The Best New Wines from Spain, Part 2

Our second installment of new Spanish releases, like last issue’s coverage, is chock full of remarkable bargains at all price points. Even with the dollar just off its lows against the Euro I cannot think of a single region in the world that offers as much bang for the wine buck as Spain. This is mostly attributable to the fact that Spain is rich in old vines, with most of these vineyards situated in regions that offer virtually care-free growing conditions (Yecla and Jumilla notably) and planted to user-friendly varieties such as garnacha (grenache). Usually made in an exuberant, fruit-forward, low-tannin style, these wines are typically bottled early and shipped to market within a year of the harvest. They do not require extended or even mid-term cellaring to express their charms. Indeed, the vast majority of Spain’s under-$15 wines are made to be drunk on release, although giving them a few years of bottle aging usually does no harm, as el cheapo bottles from 2001 and the late 1990s have shown.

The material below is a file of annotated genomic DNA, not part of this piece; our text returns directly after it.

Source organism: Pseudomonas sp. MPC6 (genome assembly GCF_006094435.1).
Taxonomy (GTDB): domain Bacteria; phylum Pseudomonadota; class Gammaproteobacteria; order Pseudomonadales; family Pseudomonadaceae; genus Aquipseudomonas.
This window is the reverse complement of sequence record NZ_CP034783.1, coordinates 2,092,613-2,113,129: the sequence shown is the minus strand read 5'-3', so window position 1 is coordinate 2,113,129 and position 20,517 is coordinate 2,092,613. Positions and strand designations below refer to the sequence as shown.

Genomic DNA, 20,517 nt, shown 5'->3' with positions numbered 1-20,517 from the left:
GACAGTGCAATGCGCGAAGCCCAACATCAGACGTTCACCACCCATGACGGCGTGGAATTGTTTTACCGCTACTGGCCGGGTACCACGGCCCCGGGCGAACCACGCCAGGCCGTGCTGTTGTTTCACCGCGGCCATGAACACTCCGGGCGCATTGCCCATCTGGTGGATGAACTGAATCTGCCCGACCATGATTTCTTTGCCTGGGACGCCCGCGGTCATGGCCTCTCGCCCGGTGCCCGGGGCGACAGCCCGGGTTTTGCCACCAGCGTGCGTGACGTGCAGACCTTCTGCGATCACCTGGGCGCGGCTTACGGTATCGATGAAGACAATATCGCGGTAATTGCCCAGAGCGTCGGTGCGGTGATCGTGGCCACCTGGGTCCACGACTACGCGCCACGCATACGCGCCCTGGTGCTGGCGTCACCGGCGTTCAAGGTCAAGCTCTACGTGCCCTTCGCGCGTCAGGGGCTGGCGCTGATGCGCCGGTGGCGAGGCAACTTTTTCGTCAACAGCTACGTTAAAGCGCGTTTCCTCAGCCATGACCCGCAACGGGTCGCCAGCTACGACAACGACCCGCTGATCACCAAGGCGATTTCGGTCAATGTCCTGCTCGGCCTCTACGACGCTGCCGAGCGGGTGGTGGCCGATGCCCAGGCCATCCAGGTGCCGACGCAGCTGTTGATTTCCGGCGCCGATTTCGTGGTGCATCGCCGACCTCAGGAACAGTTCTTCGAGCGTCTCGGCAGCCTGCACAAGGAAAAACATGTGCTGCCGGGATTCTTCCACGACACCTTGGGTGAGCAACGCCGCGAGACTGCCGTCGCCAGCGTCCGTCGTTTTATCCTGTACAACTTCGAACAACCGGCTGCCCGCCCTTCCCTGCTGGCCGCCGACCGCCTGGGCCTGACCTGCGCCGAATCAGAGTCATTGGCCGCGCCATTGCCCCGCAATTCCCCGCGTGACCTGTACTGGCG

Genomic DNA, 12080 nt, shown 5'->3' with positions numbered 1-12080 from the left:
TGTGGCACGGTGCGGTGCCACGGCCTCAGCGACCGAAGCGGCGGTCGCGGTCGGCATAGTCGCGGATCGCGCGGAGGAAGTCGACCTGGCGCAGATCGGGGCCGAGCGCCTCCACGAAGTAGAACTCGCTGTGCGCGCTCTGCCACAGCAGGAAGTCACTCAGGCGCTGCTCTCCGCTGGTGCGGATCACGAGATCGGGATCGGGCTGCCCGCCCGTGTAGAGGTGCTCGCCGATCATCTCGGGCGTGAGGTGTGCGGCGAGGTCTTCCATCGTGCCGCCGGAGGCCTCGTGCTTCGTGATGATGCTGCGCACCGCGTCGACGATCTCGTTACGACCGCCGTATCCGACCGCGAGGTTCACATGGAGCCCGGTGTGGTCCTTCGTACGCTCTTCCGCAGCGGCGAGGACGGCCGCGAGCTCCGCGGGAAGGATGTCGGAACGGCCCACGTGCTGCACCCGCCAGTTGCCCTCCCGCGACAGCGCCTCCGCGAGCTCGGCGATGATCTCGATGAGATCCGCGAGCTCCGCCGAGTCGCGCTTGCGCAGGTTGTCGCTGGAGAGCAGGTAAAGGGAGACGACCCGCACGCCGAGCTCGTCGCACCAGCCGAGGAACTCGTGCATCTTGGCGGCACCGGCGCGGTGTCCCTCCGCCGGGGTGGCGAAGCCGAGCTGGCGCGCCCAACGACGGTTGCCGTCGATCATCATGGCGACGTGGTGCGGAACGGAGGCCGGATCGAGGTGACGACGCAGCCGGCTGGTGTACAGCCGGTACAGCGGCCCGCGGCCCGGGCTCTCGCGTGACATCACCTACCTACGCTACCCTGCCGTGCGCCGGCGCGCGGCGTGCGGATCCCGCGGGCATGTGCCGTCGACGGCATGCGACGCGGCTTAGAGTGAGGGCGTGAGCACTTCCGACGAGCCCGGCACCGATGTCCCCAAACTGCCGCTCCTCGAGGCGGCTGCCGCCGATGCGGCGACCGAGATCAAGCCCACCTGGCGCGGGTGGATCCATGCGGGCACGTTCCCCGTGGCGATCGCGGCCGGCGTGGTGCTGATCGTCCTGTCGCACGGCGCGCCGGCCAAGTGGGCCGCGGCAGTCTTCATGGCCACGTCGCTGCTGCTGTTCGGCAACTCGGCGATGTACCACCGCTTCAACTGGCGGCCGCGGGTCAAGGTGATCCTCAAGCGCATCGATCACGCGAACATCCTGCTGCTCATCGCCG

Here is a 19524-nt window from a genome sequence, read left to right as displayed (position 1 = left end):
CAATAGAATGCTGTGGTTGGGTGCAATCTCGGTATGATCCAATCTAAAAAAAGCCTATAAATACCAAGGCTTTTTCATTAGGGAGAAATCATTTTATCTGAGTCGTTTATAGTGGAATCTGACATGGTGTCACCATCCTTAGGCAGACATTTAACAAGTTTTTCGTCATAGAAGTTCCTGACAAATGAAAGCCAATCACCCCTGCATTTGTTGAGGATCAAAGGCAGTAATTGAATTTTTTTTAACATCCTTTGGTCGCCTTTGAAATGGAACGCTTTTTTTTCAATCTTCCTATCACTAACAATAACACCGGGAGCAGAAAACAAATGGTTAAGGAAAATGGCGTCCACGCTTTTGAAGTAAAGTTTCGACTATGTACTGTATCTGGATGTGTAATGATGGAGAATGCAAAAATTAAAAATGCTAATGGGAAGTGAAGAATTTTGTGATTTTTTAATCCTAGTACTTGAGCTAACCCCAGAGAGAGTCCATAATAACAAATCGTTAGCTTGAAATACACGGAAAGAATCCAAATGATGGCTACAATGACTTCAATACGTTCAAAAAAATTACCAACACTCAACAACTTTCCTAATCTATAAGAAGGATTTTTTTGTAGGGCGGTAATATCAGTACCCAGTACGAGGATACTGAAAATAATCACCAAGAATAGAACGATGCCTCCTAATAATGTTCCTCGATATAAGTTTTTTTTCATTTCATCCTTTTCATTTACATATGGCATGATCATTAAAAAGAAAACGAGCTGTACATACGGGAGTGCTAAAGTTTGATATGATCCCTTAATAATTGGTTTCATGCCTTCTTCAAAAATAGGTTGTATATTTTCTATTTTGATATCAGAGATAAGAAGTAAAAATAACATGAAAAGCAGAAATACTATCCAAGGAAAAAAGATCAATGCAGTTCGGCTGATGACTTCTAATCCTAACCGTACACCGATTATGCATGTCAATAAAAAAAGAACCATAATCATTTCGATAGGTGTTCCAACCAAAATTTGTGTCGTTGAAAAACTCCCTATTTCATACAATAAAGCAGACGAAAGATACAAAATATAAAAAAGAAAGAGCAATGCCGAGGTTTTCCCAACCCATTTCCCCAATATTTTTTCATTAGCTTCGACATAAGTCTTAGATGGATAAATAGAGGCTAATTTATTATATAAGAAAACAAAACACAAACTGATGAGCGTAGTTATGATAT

At the upper end, I found a lot to like from the regions that are noted for producing Spain’s most complex wines: Rioja, Ribera del Duero and Priorat. There are also plenty of noteworthy wines at the high end coming out of previously obscure (for Americans) regions such as Bierzo. While the best wines are not inexpensive, when I look at the prices commanded by big- and even not-so-big-name Bordeaux, Burgundy and Napa Valley wines, I have to admit that most of these bottles look like bargains. That is, if you can accept the concept that any wine selling for more than $50 a bottle can ever really be considered a good value.

Also exciting are the more serious bottlings being produced from regions that have mostly been known for making cheap and cheerful wines but that boast well-situated vineyards and ancient vines. It will be interesting to see how high-end boutique wines from Calatayud, Jumilla, La Mancha and Campo de Borja, often made by famous wineries or winemakers from more lauded regions, will be accepted by a market that has been trained to think that only the marquee regions are allowed to command over $20 a bottle, or much more, in the competitive American marketplace. The quality of these wines can be impressive, and what I am seeing bodes well for the future. But I get a nagging sense of déjà-vu as I consider the pain that producers in Australia and Chile are currently experiencing as they try to convince the world that there is more going on in their cellars than industrial production of high-volume, low-price guzzling wine.